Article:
Pursuing service based systematic reuse or business process development? Then, these five practices will help your teams achieve increased level of service reuse.
- Manage a common set of domain objects that are leveraged across service capabilities. This could be a library of objects (e.g. Plain Old Java Objects) or XML Schema definitions or both. Depending on the number of service consumers and the complexity in the domain, there will be need for supporting multiple concurrent versions of these objects.
- Provide common utilities for not only service development but WSDL generation, integration and performance testing, and ensure interoperability issues are addressed
- Appropriate functional experts are driving the service’s requirements and common capabilities across business processes are identified early in the software development lifecycle
- Governance model guidelines are clearly documented and communicated – for example, there are a class of changes that can be made to a public interface such as a WSDL that don’t impact existing service clients and there are some that do.
- Performance testing needs to be done not only during development but during service provisioning – i.e. integrating a new service consumer. If your teams aren’t careful, one heavy volume consumer, can overwhelm a service impacting both new and existing consumers. Execute performance testing in an automated fashion – every time you integrate with a new client to reduce risks of breaching required SLAs
What additional practices do your teams follow?
The word ‘governance’ seems to conjure up all sorts of negative images for IT folks – needless bureaucracy seems to top that list. However, without lightweight governance, SOA and systematic reuse efforts will fail to achieve their full potential. Can you spot signs that indicate need for governance? I believe so and here are five:
- Every project seems to reinvent business abstractions that are fundamental to your problem domain. No sharing or consistency of information models – this will be painfully evident when projects are happening back to back and your teams seem to be running into overlapping data modeling, data definition, and data validation issues.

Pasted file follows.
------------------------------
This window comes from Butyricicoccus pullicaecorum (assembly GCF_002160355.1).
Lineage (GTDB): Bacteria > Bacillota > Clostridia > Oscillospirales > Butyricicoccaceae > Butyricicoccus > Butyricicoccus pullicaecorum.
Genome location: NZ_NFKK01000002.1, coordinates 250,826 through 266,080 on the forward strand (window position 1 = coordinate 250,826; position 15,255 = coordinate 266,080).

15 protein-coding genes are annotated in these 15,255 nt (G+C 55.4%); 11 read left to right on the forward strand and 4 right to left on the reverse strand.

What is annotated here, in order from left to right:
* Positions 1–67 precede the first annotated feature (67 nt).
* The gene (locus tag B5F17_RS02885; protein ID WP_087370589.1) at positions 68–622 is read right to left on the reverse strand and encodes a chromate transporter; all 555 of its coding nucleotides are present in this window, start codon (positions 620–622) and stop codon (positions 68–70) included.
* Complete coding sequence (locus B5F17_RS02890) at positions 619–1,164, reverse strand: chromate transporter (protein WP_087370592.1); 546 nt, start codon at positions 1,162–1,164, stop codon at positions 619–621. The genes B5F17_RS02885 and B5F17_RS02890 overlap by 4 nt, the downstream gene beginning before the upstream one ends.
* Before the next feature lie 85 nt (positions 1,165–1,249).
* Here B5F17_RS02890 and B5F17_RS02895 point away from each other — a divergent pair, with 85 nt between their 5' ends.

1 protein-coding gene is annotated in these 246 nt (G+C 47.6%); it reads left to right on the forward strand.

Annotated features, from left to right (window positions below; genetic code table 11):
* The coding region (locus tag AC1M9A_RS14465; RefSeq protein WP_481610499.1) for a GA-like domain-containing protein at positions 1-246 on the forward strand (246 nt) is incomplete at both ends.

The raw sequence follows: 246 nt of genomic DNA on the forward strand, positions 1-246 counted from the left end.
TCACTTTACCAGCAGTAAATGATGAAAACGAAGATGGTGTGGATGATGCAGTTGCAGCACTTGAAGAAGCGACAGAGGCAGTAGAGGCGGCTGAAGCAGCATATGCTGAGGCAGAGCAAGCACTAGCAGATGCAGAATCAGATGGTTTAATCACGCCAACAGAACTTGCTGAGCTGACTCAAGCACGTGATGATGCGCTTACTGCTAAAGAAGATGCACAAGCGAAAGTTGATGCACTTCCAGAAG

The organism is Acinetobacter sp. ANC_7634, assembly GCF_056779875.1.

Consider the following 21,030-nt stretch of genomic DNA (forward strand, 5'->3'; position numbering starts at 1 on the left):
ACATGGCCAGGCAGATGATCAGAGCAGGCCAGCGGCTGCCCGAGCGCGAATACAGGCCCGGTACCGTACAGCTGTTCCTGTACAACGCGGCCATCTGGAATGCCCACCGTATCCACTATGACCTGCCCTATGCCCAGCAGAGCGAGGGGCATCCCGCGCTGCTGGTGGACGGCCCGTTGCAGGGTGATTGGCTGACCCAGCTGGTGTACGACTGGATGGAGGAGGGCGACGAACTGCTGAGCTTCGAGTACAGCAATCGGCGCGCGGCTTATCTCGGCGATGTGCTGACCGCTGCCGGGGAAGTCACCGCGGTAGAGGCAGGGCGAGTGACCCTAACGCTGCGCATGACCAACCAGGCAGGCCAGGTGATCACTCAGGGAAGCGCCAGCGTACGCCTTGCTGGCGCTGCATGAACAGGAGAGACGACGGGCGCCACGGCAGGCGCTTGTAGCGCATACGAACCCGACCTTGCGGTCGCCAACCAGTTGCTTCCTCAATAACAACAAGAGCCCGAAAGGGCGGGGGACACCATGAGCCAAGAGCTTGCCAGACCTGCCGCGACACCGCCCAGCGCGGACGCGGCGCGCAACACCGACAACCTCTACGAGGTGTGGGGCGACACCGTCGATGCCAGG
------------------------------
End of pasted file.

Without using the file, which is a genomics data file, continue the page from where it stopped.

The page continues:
- Directly linked to above – is service definitions seem to not reuse schemas – i.e. each service has a unique schema definition for a customer or product (or some key object from your domain) and your service consumers are forced to deal with multiple conflicting schemas.
- Legacy capabilities are leveraged as-is without mediation – increasing coupling between consumers and legacy systems. Tell tale sign here is if you see arcane naming and needless legacy data attributes sprinkled all over service interfaces.
- Services seem to have inconsistent runtime characteristics – new service capabilities are added without regard to performance requirements – issues tend to manifest in production where users or entire processes/applications get impacted to service behavior.
- Business processes bypass a service layer and directly access underlying data stores – if you have seen a business process invoking several stored procedures, doing FTP, publishing to multiple messaging destinations – all from a monolithic process definition that is a clear sign that governance is non existent.
These are few signs but key indicators that services are being built in a tactical fashion. In a follow up post, will expand on how governance can be leveraged appropriately to address these issues.